USA Gymnastics has confirmed that, in accordance with demands by the U.S. Olympic Committee in the wake of the Larry Nassar sex assault scandal, its entire board of directors will resign, The Associated Press reported on Friday.
The news follows an email Thursday from USOC chief executive Scott Blackmun, detailing a set of requirements the organization must comply with to avoid possible decertification.
Nassar, a former USA Gymnastics doctor, was sentenced Wednesday to 40 to 175 years in prison following a guilty plea to sexually assaulting female athletes while he was supposedly treating them for sports injuries.
More than 150 victims, including Olympians McKayla Maroney, Jordyn Wieber and Aly Raisman, came forward with accusations against Nassar.
In order to achieve a “fresh start,” Blackmun said the entire USA Gymnastics board needed to resign by Jan. 31, and fill an interim board by Feb. 28. The board will have a year to work with athlete constituent groups to replace the interim board members, Blackburn wrote. Current board members won't be eligible for the new seats.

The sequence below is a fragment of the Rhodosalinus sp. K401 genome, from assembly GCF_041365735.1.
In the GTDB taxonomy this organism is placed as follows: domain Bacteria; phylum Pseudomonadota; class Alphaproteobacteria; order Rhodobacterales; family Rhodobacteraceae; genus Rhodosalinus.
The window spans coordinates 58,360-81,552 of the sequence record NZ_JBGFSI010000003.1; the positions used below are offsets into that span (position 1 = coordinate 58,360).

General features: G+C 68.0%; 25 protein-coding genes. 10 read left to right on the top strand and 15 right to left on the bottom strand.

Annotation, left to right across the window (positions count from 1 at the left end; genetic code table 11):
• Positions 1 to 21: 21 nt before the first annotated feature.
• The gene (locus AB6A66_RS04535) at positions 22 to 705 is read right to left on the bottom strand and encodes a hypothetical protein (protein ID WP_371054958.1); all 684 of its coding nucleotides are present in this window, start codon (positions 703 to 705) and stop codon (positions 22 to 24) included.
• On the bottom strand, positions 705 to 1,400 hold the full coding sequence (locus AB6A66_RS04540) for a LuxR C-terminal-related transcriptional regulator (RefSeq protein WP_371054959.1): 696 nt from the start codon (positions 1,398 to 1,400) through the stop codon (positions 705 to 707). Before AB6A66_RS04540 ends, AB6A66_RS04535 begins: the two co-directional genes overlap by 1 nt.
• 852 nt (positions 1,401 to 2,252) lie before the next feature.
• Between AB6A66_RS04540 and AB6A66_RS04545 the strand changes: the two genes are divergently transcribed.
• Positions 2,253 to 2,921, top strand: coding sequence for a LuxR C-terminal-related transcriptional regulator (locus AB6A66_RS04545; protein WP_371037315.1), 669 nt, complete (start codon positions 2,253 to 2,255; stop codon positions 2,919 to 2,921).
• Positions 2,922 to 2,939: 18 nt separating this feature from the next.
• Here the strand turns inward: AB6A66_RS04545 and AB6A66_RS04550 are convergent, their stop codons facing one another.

The organization will be required to keep the Olympic Committee informed of its progress in making the necessary changes. And it’ll need to work with an independent investigation into Nassar’s abuse in order to assess whether anyone was aware of it and if there were any “systematic failures” in reporting it.
All USA Gymnastics employees must also complete “Safesport training” and “a comprehensive ethics training unit” within three and six months, respectively.
The Olympic Committee said the decision to reform was not made because any USAG employee “had a role in fostering or obscuring Nassar’s actions,” but because of a much-needed “fundamental rebuilding.”
“Every athlete connected in any way with USAG must feel safe, supported, and encouraged to speak freely about threats to their safety whether SafeSport-related or otherwise. USAG culture’s must foster this in all ways,” Blackmun’s email said.
The Olympic Committee also acknowledged the organization’s ongoing work to improve, including the resignations of some board members.
Fox News’ Ryan Gaydos, Tyler Speicher and The Associated Press contributed to this report.